Time for Perks of Work, our weekly recap of intriguing data, surveys, and trends about the 21st century workplace.
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Workers who live paycheck to paycheck need more tools to survive.
Nonprofit group Commonwealth quizzed workers earning less than $60,000 a year about their financial priorities, focusing on what management could do to bolster savings.
Setting money aside remains challenging for many. Around one in four (24%) said they save a pre-set amount each month, while nearly a third (31%) passed along “whatever is left at the end of the month.”
Commonwealth’s advice: Rolling out well-timed savings options—particularly when raises are in play—ups the odds of achieving financial security.
“Increased wage moments, in particular, provide a unique opportunity for employers to provide low-cost, high-value, and easy to implement interventions,” the report’s writers asserted.
Tossing and Turning
Trying to make ends meet is exhausting.
A National Business Group on Health survey of 2,200 workers echoed familiar calls for financial assistance. But the damage is not restricted to employees’ bank statements.
About 40% of the respondents requested help with combating “burnout at work.” One in four could use a hand on the home front, seeking assistance “so they can sleep better and become more resilient.”
“Employees are looking to their employer to provide support on all areas of well-being—not just physical health programs focused on losing weight or understanding health risks—but those designed to help employees meet their financial, mental, community and social health goals,” NBGH President and CEO Brian Marcotte said in a release.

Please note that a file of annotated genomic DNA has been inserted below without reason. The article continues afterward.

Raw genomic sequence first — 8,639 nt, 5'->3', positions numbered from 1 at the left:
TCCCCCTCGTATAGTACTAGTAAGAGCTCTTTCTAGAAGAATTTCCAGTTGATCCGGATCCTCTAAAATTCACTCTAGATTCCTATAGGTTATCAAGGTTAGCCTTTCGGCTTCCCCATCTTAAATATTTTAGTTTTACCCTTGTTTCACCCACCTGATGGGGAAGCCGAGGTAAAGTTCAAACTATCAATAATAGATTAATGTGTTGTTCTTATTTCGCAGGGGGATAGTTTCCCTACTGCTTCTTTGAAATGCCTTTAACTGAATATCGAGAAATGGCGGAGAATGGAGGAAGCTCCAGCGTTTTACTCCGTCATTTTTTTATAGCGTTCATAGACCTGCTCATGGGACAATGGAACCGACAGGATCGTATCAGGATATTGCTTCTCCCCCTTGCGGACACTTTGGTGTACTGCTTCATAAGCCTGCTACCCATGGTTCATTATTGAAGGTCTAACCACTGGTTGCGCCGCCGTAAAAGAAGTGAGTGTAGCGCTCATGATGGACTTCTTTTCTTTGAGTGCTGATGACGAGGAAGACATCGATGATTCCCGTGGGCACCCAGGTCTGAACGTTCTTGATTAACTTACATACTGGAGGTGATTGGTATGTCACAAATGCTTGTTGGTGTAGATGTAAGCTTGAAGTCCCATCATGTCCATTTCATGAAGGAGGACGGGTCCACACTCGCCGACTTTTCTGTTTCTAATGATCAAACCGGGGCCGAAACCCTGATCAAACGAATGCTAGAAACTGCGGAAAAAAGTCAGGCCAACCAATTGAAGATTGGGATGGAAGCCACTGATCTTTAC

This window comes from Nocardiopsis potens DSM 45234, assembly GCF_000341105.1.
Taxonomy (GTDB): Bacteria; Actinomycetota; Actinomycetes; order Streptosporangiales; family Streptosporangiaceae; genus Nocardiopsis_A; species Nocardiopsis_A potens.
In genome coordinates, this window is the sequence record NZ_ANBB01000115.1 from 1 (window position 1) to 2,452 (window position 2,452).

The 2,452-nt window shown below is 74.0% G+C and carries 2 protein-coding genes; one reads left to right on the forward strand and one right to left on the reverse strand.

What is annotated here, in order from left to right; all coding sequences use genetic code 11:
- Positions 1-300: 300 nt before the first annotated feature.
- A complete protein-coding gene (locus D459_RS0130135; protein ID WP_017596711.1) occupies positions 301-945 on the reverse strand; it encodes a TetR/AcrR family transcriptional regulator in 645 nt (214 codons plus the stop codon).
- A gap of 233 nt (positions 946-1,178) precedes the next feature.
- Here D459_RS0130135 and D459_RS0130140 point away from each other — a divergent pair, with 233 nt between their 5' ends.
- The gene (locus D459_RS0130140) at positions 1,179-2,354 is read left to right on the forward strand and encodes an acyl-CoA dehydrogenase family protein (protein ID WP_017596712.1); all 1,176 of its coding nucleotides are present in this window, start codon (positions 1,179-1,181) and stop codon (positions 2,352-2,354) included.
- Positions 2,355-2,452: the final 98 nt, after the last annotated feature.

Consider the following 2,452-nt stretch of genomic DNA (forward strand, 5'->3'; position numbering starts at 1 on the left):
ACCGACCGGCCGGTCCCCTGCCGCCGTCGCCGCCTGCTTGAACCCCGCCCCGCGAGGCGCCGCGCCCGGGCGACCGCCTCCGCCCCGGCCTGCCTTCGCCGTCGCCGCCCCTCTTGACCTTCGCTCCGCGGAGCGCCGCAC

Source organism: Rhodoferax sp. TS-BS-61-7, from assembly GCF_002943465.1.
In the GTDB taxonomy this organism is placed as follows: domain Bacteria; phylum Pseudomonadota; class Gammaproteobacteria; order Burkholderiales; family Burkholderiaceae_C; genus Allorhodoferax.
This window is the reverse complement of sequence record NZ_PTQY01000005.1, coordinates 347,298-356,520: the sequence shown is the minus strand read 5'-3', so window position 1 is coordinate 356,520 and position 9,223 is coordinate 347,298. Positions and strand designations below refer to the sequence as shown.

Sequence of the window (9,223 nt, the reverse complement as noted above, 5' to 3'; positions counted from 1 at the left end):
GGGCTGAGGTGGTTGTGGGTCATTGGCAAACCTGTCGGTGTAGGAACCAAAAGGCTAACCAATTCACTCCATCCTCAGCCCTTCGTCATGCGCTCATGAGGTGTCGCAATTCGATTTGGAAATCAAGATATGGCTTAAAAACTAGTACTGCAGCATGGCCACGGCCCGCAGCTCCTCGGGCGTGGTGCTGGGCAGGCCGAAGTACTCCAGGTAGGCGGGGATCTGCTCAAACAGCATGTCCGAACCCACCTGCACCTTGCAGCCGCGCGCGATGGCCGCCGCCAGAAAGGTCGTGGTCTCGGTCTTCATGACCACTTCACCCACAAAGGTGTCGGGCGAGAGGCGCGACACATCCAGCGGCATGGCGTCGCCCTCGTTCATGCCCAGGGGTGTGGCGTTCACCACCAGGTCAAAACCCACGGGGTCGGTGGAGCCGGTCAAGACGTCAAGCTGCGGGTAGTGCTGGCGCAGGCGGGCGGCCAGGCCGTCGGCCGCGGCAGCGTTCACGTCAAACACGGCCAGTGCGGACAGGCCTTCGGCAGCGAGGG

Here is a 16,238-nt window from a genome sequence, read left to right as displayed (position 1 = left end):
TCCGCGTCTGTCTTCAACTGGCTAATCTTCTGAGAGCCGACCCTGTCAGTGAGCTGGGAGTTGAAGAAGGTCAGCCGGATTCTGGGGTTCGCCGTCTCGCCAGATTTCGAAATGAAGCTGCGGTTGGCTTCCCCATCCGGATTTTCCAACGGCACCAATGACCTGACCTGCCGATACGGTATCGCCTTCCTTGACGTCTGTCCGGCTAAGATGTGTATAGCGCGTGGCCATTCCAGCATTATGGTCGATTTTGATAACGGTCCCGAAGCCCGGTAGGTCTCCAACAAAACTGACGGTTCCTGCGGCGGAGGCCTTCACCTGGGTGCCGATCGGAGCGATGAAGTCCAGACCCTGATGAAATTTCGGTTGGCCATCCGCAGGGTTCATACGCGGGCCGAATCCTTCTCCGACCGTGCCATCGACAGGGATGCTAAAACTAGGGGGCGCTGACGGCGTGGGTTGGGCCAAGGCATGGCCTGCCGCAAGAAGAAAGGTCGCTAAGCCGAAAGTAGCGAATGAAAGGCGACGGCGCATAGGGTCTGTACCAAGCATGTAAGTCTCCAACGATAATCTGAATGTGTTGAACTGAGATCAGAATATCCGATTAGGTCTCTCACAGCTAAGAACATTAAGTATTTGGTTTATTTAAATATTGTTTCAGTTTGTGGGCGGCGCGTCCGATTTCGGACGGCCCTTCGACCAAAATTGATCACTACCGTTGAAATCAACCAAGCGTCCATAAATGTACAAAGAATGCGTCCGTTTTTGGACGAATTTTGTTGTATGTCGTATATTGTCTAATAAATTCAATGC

Giving Till It Hurts
Insurance company Voya Financial took a look at how rough it is for caregivers in the modern workforce.
Employees juggling double-duty include: parents caring for children; workers caring for aging parents, spouses caring for disabled partners; and anyone caring for family members with special needs or mental illness.
Shouldering the added load takes a toll on everyone.
Respondents said the constant demands prompted them to: burn vacation time/sick days/paid leave to provide care (83%); lose sleep (72%); cut back on work hours (56%); change jobs (31%); quit working (22%).
In addition to offering flexible scheduling, the report’s writers urged employers to consider benefits such as backup home care and legal services.
“When the needs of caregivers and employees with disabilities go unaddressed, the negative impact resonates across the entire company,” Voya staff warned.
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